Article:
Fertility, birth intervals, and their proximate determinants in Zimbabwe

Master Thesis

2009

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University of Cape Town

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Abstract
It is found that birth intervals have increased from about 28 months in the 1960s to about 51 months by the year 2000, with the greater part of this increase occuring after 1985. Fertility fell from birth intervals are congruent with each other, in terms of timing and tempo. Of the two main proximate determinants identified; marital status and contraceptive use, the latter is founf to be the more dominant force behind changes in birth spacing. Differentials by marital status are not significant. The research adds to a growing body of studies on the nature of fertility tansitions in sub-Sahara Africa, and would particularly be useful in explaining observed differences in fertility transitions between countries in the region.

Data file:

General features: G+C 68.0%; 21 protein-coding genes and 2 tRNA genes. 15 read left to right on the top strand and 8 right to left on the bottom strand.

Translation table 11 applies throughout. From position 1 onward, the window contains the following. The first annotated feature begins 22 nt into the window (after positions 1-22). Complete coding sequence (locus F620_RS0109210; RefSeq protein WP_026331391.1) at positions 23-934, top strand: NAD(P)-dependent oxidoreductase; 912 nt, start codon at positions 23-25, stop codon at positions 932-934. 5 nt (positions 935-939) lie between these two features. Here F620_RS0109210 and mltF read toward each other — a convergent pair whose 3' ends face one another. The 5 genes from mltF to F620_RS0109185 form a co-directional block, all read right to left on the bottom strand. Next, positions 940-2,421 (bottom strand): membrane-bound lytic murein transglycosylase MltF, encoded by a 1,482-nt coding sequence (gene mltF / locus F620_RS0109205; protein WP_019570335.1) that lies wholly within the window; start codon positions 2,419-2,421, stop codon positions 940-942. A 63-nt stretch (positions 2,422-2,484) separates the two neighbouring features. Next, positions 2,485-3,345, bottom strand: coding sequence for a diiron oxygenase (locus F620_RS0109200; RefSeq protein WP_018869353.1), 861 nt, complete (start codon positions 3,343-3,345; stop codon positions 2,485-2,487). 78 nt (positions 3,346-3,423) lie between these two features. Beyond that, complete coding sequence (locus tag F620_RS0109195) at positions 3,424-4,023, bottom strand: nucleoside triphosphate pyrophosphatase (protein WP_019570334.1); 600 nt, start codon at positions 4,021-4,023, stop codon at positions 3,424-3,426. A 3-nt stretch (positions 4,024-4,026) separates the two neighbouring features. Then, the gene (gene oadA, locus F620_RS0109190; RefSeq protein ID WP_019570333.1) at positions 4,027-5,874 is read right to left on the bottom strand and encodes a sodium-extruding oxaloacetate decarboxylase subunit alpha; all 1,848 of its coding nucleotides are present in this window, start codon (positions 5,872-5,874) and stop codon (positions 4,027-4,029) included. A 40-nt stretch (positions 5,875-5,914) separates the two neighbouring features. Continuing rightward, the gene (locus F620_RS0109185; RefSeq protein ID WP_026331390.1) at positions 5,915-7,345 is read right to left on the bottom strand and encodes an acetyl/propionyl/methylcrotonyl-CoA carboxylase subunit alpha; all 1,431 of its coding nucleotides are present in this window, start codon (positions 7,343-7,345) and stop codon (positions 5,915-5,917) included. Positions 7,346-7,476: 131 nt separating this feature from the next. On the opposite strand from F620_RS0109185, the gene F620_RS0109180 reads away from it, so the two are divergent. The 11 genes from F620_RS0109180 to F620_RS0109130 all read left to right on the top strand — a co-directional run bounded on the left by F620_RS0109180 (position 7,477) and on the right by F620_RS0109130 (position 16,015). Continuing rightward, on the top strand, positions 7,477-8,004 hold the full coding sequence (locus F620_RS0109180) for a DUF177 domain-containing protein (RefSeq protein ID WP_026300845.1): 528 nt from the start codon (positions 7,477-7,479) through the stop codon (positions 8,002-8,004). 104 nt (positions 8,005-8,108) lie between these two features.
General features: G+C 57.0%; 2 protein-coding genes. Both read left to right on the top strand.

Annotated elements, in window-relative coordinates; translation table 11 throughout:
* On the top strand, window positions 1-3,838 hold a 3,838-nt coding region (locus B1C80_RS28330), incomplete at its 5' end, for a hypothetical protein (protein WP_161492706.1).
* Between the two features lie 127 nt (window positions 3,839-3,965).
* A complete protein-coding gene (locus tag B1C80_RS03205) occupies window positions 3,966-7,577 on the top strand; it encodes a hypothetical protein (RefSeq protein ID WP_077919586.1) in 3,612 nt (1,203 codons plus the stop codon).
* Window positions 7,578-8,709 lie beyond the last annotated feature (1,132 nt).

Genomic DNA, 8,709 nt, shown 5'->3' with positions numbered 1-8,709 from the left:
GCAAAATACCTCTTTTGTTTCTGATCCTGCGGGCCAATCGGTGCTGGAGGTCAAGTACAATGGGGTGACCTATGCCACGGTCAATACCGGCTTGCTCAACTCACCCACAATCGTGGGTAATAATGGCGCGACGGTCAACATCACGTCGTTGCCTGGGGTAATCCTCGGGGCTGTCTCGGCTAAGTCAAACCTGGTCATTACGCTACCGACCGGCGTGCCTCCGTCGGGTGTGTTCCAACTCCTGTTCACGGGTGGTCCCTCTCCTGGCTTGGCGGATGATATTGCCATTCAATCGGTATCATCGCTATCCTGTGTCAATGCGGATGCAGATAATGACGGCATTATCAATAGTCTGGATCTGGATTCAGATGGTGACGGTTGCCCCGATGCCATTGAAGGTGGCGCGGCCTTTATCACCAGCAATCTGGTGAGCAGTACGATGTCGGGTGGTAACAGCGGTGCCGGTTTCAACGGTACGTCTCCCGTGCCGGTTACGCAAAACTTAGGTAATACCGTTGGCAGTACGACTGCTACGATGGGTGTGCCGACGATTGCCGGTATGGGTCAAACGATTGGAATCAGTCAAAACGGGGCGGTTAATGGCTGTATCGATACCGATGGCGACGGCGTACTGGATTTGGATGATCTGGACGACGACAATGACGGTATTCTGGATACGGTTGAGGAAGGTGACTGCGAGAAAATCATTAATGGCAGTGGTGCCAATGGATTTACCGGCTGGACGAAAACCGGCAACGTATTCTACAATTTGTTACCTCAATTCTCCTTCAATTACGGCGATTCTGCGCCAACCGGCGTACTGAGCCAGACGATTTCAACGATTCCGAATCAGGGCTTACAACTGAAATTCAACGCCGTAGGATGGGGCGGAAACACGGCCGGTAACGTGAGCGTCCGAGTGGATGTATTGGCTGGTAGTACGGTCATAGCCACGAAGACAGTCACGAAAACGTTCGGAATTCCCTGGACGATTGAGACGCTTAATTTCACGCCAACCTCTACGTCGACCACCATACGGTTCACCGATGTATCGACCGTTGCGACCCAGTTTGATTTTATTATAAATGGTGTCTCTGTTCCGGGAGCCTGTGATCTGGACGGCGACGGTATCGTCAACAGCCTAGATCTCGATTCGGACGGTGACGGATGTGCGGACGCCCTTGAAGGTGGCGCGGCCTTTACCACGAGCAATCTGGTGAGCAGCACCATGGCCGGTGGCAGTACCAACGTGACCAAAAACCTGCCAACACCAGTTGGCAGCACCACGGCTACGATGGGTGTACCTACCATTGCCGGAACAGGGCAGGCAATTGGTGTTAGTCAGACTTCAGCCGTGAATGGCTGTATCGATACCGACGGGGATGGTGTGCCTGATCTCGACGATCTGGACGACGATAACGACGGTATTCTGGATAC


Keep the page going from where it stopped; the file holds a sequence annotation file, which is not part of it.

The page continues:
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Includes bibliographical references (leaves 70-72).

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